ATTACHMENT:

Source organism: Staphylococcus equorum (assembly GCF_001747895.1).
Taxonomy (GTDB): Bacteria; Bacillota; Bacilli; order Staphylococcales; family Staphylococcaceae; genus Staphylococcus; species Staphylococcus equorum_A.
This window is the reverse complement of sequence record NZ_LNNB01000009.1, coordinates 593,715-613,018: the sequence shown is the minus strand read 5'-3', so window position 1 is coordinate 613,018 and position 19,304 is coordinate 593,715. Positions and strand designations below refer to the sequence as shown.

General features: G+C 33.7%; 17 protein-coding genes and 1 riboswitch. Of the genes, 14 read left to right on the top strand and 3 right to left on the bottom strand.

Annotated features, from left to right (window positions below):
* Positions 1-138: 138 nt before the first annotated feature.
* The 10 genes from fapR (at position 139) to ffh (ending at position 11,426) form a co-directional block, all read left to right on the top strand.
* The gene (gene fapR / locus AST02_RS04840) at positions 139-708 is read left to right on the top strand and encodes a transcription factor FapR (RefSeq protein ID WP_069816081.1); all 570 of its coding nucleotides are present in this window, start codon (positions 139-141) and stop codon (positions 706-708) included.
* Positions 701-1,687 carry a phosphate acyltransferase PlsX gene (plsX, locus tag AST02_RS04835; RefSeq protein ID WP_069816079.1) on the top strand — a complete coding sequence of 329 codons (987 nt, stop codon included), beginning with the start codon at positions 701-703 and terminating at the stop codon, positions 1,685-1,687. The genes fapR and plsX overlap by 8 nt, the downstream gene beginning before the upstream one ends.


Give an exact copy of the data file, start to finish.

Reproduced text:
Source organism: Staphylococcus equorum (assembly GCF_001747895.1).
Taxonomy (GTDB): Bacteria; Bacillota; Bacilli; order Staphylococcales; family Staphylococcaceae; genus Staphylococcus; species Staphylococcus equorum_A.
This window is the reverse complement of sequence record NZ_LNNB01000009.1, coordinates 593,715-613,018: the sequence shown is the minus strand read 5'-3', so window position 1 is coordinate 613,018 and position 19,304 is coordinate 593,715. Positions and strand designations below refer to the sequence as shown.

General features: G+C 33.7%; 17 protein-coding genes and 1 riboswitch. Of the genes, 14 read left to right on the top strand and 3 right to left on the bottom strand.

Annotated features, from left to right (window positions below):
* Positions 1-138: 138 nt before the first annotated feature.
* The 10 genes from fapR (at position 139) to ffh (ending at position 11,426) form a co-directional block, all read left to right on the top strand.
* The gene (gene fapR / locus AST02_RS04840) at positions 139-708 is read left to right on the top strand and encodes a transcription factor FapR (RefSeq protein ID WP_069816081.1); all 570 of its coding nucleotides are present in this window, start codon (positions 139-141) and stop codon (positions 706-708) included.
* Positions 701-1,687 carry a phosphate acyltransferase PlsX gene (plsX, locus tag AST02_RS04835; RefSeq protein ID WP_069816079.1) on the top strand — a complete coding sequence of 329 codons (987 nt, stop codon included), beginning with the start codon at positions 701-703 and terminating at the stop codon, positions 1,685-1,687. The genes fapR and plsX overlap by 8 nt, the downstream gene beginning before the upstream one ends.